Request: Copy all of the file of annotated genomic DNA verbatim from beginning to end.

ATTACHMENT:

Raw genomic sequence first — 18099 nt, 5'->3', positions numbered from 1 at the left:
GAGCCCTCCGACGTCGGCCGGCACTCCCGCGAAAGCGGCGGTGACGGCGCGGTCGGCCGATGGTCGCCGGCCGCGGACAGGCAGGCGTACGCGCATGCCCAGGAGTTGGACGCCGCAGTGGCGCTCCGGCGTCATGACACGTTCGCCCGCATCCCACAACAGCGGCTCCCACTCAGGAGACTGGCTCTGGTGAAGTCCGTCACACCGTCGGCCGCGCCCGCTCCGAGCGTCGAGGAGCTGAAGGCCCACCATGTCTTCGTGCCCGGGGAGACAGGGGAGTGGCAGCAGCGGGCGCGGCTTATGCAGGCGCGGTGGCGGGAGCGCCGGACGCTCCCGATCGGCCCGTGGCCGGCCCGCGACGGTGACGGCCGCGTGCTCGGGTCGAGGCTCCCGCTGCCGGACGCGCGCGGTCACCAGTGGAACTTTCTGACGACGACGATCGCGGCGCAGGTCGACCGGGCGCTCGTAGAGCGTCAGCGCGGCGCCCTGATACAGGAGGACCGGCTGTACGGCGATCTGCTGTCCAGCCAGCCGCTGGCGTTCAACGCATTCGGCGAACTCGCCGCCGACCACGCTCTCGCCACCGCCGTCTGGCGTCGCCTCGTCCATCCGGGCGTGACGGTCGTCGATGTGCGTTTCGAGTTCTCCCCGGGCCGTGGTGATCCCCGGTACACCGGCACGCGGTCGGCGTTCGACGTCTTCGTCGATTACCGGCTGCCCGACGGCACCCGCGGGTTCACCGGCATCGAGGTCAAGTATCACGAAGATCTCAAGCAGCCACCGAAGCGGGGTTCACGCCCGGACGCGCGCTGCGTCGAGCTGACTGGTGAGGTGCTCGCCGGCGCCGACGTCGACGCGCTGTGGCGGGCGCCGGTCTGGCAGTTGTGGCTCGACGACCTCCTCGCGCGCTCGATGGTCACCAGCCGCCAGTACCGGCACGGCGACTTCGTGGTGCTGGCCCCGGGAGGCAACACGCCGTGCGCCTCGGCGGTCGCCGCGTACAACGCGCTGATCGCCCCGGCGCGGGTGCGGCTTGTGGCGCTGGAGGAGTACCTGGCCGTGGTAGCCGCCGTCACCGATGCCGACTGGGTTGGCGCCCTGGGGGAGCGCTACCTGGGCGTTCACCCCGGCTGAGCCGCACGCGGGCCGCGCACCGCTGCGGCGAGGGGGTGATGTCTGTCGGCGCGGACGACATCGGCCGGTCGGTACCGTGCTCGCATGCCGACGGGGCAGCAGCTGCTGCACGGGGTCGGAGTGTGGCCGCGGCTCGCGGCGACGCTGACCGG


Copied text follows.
Raw genomic sequence first — 18099 nt, 5'->3', positions numbered from 1 at the left:
GAGCCCTCCGACGTCGGCCGGCACTCCCGCGAAAGCGGCGGTGACGGCGCGGTCGGCCGATGGTCGCCGGCCGCGGACAGGCAGGCGTACGCGCATGCCCAGGAGTTGGACGCCGCAGTGGCGCTCCGGCGTCATGACACGTTCGCCCGCATCCCACAACAGCGGCTCCCACTCAGGAGACTGGCTCTGGTGAAGTCCGTCACACCGTCGGCCGCGCCCGCTCCGAGCGTCGAGGAGCTGAAGGCCCACCATGTCTTCGTGCCCGGGGAGACAGGGGAGTGGCAGCAGCGGGCGCGGCTTATGCAGGCGCGGTGGCGGGAGCGCCGGACGCTCCCGATCGGCCCGTGGCCGGCCCGCGACGGTGACGGCCGCGTGCTCGGGTCGAGGCTCCCGCTGCCGGACGCGCGCGGTCACCAGTGGAACTTTCTGACGACGACGATCGCGGCGCAGGTCGACCGGGCGCTCGTAGAGCGTCAGCGCGGCGCCCTGATACAGGAGGACCGGCTGTACGGCGATCTGCTGTCCAGCCAGCCGCTGGCGTTCAACGCATTCGGCGAACTCGCCGCCGACCACGCTCTCGCCACCGCCGTCTGGCGTCGCCTCGTCCATCCGGGCGTGACGGTCGTCGATGTGCGTTTCGAGTTCTCCCCGGGCCGTGGTGATCCCCGGTACACCGGCACGCGGTCGGCGTTCGACGTCTTCGTCGATTACCGGCTGCCCGACGGCACCCGCGGGTTCACCGGCATCGAGGTCAAGTATCACGAAGATCTCAAGCAGCCACCGAAGCGGGGTTCACGCCCGGACGCGCGCTGCGTCGAGCTGACTGGTGAGGTGCTCGCCGGCGCCGACGTCGACGCGCTGTGGCGGGCGCCGGTCTGGCAGTTGTGGCTCGACGACCTCCTCGCGCGCTCGATGGTCACCAGCCGCCAGTACCGGCACGGCGACTTCGTGGTGCTGGCCCCGGGAGGCAACACGCCGTGCGCCTCGGCGGTCGCCGCGTACAACGCGCTGATCGCCCCGGCGCGGGTGCGGCTTGTGGCGCTGGAGGAGTACCTGGCCGTGGTAGCCGCCGTCACCGATGCCGACTGGGTTGGCGCCCTGGGGGAGCGCTACCTGGGCGTTCACCCCGGCTGAGCCGCACGCGGGCCGCGCACCGCTGCGGCGAGGGGGTGATGTCTGTCGGCGCGGACGACATCGGCCGGTCGGTACCGTGCTCGCATGCCGACGGGGCAGCAGCTGCTGCACGGGGTCGGAGTGTGGCCGCGGCTCGCGGCGACGCTGACCGG